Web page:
Stand-up comedian Woody Allen directed his feature-length debut in 1969 with Take the Money and Run, which documented the story of bungling bank robber Virgil Starkwell. Allen returned to the style twice later in his career: 1983’s Zelig and 1999’s Sweet and Lowdown. In 1978, Monty Python’s Eric Idle wrote and co-directed The Rutles: All You Need Is Cash, a send-up of The Beatles. Idle also starred as one of the members of the imaginary rock band (fellow Python Michael Palin also had a supporting role), while much of the extended cast was made up of Saturday Night Live players. Albert Brooks, who has his own SNL connection and is sometimes called “The West Coast Woody Allen,” made his directorial debut, like Allen, with a mockumentary. In 1979’s Real Life: An American Comedy, Brooks drew direct inspiration from PBS’ pioneering 1973 documentary series An American Family.
Since helping to popularize the comedy subgenre with This Is Spinal Tap, Christopher Guest has gone on to create a cottage industry of sorts with a continuing line of mockumentaries. Guest directed, co-wrote (with co-star Eugene Levy), and starred in 1996’s Waiting for Guffman, 2000’s Best in Show, and 2003’s A Mighty Wind. Those films took on the subjects of small-town community theater productions, upscale dog shows, and folk music, respectively. Although they are not blockbuster hits, they have a proven audience, and all have received critical plaudits.
The biggest sleeper hit of 2006 was probably writer-star Sacha Baron Cohen’s Borat: Cultural Learnings of America for Make Benefit Glorious Nation of Kazakhstan. The story of a supposed Kazakh TV reporter who is sent to the United States to make a documentary about American life and culture, however, drew criticism from several quarters. Baron Cohen, a TV star in his native England, was able to dupe countless Americans into believing his cover story, making many of them look incredibly foolish in their filmed interviews.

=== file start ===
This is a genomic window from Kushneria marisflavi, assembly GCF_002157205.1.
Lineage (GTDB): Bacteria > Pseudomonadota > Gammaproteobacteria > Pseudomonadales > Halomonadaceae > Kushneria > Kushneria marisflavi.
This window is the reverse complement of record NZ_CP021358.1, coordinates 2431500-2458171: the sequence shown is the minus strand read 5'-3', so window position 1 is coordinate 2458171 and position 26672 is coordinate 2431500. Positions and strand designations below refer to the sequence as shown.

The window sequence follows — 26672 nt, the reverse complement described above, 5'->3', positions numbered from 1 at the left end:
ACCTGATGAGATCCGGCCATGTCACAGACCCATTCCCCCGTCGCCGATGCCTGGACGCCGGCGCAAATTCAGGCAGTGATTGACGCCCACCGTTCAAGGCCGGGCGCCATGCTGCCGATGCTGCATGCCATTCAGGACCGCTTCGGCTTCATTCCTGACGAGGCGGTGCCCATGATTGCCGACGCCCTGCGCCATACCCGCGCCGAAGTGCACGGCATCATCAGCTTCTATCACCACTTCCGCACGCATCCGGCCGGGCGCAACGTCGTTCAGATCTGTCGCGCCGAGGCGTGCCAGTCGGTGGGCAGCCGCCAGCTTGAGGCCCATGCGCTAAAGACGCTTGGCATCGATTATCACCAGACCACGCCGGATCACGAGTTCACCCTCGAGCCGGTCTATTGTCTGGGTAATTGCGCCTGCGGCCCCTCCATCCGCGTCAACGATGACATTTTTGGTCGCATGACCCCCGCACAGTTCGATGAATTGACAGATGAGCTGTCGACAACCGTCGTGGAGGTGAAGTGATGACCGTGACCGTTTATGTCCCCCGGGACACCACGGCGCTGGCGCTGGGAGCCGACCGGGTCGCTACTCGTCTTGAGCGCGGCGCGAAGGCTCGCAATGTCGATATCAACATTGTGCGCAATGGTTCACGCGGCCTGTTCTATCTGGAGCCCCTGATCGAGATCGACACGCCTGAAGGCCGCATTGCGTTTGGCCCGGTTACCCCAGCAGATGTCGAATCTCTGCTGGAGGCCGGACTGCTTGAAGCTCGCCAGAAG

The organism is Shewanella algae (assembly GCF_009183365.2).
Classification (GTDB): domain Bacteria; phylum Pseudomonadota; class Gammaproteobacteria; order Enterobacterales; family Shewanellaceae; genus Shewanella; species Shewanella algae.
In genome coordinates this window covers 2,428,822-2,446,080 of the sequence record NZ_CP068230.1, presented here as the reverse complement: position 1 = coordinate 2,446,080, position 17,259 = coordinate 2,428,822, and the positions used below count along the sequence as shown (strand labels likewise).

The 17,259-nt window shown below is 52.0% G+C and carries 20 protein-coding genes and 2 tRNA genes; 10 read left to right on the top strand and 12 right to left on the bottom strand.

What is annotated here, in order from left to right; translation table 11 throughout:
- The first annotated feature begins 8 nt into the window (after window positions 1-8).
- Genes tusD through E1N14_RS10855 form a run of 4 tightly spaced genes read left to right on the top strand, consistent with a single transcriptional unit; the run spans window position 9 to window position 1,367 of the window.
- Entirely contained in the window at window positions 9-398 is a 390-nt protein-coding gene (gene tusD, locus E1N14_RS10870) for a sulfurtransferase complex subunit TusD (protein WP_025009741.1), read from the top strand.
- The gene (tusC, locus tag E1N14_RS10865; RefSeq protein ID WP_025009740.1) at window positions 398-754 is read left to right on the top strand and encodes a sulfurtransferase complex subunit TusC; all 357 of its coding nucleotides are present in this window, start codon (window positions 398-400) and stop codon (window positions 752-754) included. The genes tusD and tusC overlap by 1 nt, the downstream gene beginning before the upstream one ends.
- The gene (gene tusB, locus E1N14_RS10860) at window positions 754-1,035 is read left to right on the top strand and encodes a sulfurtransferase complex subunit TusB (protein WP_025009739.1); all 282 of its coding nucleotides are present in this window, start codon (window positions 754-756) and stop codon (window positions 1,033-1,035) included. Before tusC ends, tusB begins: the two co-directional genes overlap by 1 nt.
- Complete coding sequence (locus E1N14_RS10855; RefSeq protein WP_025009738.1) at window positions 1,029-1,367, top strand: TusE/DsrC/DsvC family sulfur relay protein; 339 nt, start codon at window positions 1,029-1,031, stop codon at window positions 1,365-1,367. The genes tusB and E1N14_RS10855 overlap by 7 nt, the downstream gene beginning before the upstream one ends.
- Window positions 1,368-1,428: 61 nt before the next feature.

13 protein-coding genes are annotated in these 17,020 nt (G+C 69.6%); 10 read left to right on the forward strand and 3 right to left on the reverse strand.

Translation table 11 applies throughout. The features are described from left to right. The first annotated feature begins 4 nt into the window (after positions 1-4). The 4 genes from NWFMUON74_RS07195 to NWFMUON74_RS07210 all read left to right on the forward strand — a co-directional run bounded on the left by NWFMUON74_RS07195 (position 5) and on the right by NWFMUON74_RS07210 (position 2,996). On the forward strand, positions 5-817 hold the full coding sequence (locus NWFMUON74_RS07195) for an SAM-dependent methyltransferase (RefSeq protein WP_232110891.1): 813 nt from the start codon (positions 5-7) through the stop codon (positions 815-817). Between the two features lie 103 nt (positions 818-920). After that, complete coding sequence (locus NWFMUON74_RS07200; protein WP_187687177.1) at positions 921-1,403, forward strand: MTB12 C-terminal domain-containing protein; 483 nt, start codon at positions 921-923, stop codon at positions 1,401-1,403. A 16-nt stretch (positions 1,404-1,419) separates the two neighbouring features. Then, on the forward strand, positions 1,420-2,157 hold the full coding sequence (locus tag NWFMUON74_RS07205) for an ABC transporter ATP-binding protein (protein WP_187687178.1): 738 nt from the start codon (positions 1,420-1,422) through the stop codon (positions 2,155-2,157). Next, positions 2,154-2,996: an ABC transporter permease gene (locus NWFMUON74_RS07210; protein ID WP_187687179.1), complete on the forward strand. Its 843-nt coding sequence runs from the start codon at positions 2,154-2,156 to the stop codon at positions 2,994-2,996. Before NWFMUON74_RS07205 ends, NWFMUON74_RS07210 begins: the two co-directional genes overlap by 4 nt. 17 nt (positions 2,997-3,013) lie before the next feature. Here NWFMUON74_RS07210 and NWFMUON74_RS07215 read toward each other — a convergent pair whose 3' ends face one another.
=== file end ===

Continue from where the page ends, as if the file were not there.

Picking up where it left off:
Despite the success of Guest’s films and of Baron Cohen’s film, the use of the mockumentary style has mostly shifted to TV sitcoms in recent years. The first to use it to great success was the original, British version of The Office, starring Ricky Gervais, which ran from 2001-2003. To date, it has spawned additional versions in seven other countries: The United States, France, Germany, Canada, Chile, Israel, and Sweden. The American version of The Office debuted in March 2005 and was an immediate hit. It ran for nine seasons, propelled several cast members to stardom, and received six nominations for the Outstanding Comedy Series Emmy, winning once.
You might think that The Office would have become so identified with the mockumentary style that no other television show producers would dare use it again so soon. Surprisingly, that didn’t prove to be the case, at all. In 2009, two more mockumentary sitcoms debuted – and both also found success! NBC’s Parks and Recreation bowed in April of that year and recently began its sixth season, having been nominated once for the Outstanding Comedy Series Emmy. ABC’s Modern Family, premiered in September 2009, and has won the Emmy for Outstanding Comedy Series each of its first four seasons. Apparently, the mockumentary is a comedic style that Americans just aren’t tiring of quickly.
Mockumentary, parody, straight comedy, or otherwise, the Des Moines Public Library has hundreds of movie and TV series titles from which to choose. DVDs rent for $2.00 apiece, checkout for one week, and no longer have a limit other than the fifty-item overall limit. Come in and checkout as many as you can carry!